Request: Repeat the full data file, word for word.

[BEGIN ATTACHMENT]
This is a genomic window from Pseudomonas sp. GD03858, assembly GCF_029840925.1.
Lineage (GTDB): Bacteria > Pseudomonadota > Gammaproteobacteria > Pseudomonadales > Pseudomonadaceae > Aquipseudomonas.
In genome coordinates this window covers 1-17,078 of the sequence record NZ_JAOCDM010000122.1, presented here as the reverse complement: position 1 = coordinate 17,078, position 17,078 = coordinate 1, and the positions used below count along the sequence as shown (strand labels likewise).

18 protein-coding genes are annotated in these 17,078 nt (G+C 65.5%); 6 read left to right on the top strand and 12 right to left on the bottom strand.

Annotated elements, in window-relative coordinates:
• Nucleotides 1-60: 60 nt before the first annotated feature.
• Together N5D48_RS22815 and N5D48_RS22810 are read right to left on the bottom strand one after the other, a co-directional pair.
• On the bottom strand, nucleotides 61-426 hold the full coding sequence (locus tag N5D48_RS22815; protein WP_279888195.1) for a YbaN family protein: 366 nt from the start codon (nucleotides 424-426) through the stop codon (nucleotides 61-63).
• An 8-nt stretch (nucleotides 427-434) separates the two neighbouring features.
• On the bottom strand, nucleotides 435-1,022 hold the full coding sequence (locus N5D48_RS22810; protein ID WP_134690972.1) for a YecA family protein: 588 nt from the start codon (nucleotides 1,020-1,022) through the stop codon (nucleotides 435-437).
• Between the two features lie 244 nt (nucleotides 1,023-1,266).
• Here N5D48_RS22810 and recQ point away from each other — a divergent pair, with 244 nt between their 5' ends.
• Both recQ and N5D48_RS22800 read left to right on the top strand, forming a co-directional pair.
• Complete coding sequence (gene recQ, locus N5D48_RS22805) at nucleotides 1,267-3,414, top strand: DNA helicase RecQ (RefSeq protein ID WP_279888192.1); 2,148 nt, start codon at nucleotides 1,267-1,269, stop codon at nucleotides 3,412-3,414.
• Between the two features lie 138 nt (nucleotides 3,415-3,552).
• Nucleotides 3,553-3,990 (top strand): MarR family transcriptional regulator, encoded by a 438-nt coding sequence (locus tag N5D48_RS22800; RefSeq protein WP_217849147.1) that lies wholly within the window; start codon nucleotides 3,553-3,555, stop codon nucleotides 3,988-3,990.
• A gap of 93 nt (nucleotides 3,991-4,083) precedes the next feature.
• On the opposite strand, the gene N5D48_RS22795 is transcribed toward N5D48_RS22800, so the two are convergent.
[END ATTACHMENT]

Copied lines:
This is a genomic window from Pseudomonas sp. GD03858, assembly GCF_029840925.1.
Lineage (GTDB): Bacteria > Pseudomonadota > Gammaproteobacteria > Pseudomonadales > Pseudomonadaceae > Aquipseudomonas.
In genome coordinates this window covers 1-17,078 of the sequence record NZ_JAOCDM010000122.1, presented here as the reverse complement: position 1 = coordinate 17,078, position 17,078 = coordinate 1, and the positions used below count along the sequence as shown (strand labels likewise).

18 protein-coding genes are annotated in these 17,078 nt (G+C 65.5%); 6 read left to right on the top strand and 12 right to left on the bottom strand.

Annotated elements, in window-relative coordinates:
• Nucleotides 1-60: 60 nt before the first annotated feature.
• Together N5D48_RS22815 and N5D48_RS22810 are read right to left on the bottom strand one after the other, a co-directional pair.
• On the bottom strand, nucleotides 61-426 hold the full coding sequence (locus tag N5D48_RS22815; protein WP_279888195.1) for a YbaN family protein: 366 nt from the start codon (nucleotides 424-426) through the stop codon (nucleotides 61-63).
• An 8-nt stretch (nucleotides 427-434) separates the two neighbouring features.
• On the bottom strand, nucleotides 435-1,022 hold the full coding sequence (locus N5D48_RS22810; protein ID WP_134690972.1) for a YecA family protein: 588 nt from the start codon (nucleotides 1,020-1,022) through the stop codon (nucleotides 435-437).
• Between the two features lie 244 nt (nucleotides 1,023-1,266).
• Here N5D48_RS22810 and recQ point away from each other — a divergent pair, with 244 nt between their 5' ends.
• Both recQ and N5D48_RS22800 read left to right on the top strand, forming a co-directional pair.
• Complete coding sequence (gene recQ, locus N5D48_RS22805) at nucleotides 1,267-3,414, top strand: DNA helicase RecQ (RefSeq protein ID WP_279888192.1); 2,148 nt, start codon at nucleotides 1,267-1,269, stop codon at nucleotides 3,412-3,414.
• Between the two features lie 138 nt (nucleotides 3,415-3,552).
• Nucleotides 3,553-3,990 (top strand): MarR family transcriptional regulator, encoded by a 438-nt coding sequence (locus tag N5D48_RS22800; RefSeq protein WP_217849147.1) that lies wholly within the window; start codon nucleotides 3,553-3,555, stop codon nucleotides 3,988-3,990.
• A gap of 93 nt (nucleotides 3,991-4,083) precedes the next feature.
• On the opposite strand, the gene N5D48_RS22795 is transcribed toward N5D48_RS22800, so the two are convergent.